Friday, 25 January 2013

U.S.: ''Social networks & Foreign Policy'': From H. Clinton to J.Kerry

John Kerry will take over as Secretary of State, succeeding Hillary Clinton in the position. Clinton has been a veritable hub for innovation. She has overseen the craft of the American foreign policy agenda being developed into a malleable tool shaped by a new set of actors, traditional and less-traditional. It is a revitalized Department of State that – not without tries and errors – is now a much better fit to the ongoing shift of power seen around the world, from hierarchies to social actors.

Clinton’s State Department has been solidly nurturing a true engagement with the world,  transforming foreign affairs in to a participatory process where top-down policies often find bottom-up solutions. It is a new diplomacy that Secretary Clinton calls 21st Century Statecraft, an innovative approach that embraces technology and communications tools while reaching out to new players.

Moving beyond traditional diplomacy is the true challenge that awaits Senator Kerry. Traditional diplomacy is characterized by an excessive faith in the potential benefits of ‘engagement’ with rogue regimes and dictators. Rather then dealing exclusively with governments, Secretary Clinton opened the engagement to the masses, the people, civil society, think tanks, the business sector, and the growing communities of innovators and coalitions.

Secretary Kerry will have to face this new way of actuating foreign policy in a world where governments are not the only interlocutors. Let’s call it social diplomacy, where social actors play as important a role as Presidents and Prime Ministers.

This shift is partly linked to the spread of technology and how innovation – not just technology per se – has changed the way we now see the world. Social media and mobile communications have increased the speed of the information cycle as well as how widely available news and information have become. They have also empowered citizens making their voices louder while bringing change all around the world and bridging the gap between the people and the democratic structures they want.

We’ve seen it the importance of technology in foreign relations in what is now known as the Arab Spring. From the town of Sidi Bouzid, where the 2010 Tunisian Revolution originated – spreading out to social networks like Twitter, Facebook, and YouTube – to the protests in Egypt, Libya, Yemen, and Syria.

Technology was not the cause of these movements, rather it accelerated the process, but they showed the power of the best of old ideas allied with the best of new technology – iFreedom. As technology for the sake of technology is not the final objective, the focus should be on complementing traditional diplomacy with new tools and a clear vision on the road ahead.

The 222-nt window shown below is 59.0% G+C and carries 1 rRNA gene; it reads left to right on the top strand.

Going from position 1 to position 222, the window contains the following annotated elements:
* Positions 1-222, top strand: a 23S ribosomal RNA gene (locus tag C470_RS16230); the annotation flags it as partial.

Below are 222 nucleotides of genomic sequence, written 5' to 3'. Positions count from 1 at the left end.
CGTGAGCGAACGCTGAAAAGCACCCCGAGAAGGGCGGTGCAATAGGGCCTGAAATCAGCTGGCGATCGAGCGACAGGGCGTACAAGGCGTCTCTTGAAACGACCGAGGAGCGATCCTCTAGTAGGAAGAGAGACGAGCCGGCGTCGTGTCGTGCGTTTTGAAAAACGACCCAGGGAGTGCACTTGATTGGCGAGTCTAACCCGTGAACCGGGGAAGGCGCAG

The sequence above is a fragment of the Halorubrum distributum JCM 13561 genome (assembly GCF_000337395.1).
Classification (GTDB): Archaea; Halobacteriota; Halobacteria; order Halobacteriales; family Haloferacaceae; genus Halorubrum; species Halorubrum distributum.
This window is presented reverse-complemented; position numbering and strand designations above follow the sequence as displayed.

The latter is where John Kerry, whose life seems like audition for Secretary of State excels.
“In a sense, John’s entire life has prepared him for this role,” President Obama said of Kerry, when he announced his pick to succeed Hillary Clinton as Secretary of State. Kerry has traveled around the globe on behalf of the Administration to mend frayed relationships and has played a central role in every major foreign policy debate for nearly 30 years.

“I’ve appreciated John’s partnership in helping to advance so many of my foreign policy priorities, including the ratification of the New START Treaty,” as Obama highlighted. “I’ve called on his talents and diplomatic skills on several occasions, on complex challenges from Sudan and South Sudan to the situation in Afghanistan. And each time he has been exemplary.”

But Kerry’s high profile diplomatic skills will have to face a new balance between the old and the new, between tradition and innovation, between the power of policies and the power of ideas.
Today’s State Department, as shaped in the past four years by Secretary Clinton, works on different fronts. It has incubated innovation and ideas to create a better balance between the “Billiard Ball World” and the “Lego World”.

The first is “a world in which states are reduced to their heads of state, their foreign ministry, and their army, and they interact with other states almost entirely in terms of power,”. The second is “a world in which states come apart […] and have the ability to network or partner or make an alliance with social actors. […] It is a horizontal world. There are no ladders because there are no hierarchies.

In other words, rather then focusing only on policies – most times forged at the White House and actuated at the State Department – Secretary Kerry will have to familiarize himself with a world in terms of “Lego” bricks and to harness the power of innovation. It is a challenging task that Clinton was able to address quite successfully – but not without set backs and criticism.

Clinton initiated a veritable revolution in the way diplomacy is implemented, not only in the United States, but also all around the world.  Hillary Clinton helped re-focused the State Department to better understand – as well as interact with.

While John Kerry is very familiar with the behind-closed-doors diplomacy, he’s not a novice when it comes to technology and harnessing innovation.

Kerry has everything in place to forge a new era at the State Department and leave a long-lasting imprint in American foreign policy. Innovation and ediplomacy are part of Hillary Clinton’s legacy. What will Secretary Kerry’s be?

By Guylain Gustave Moke
Political Analyst/Writer
Investigative Journalist

Photo-Credit: Wikipédia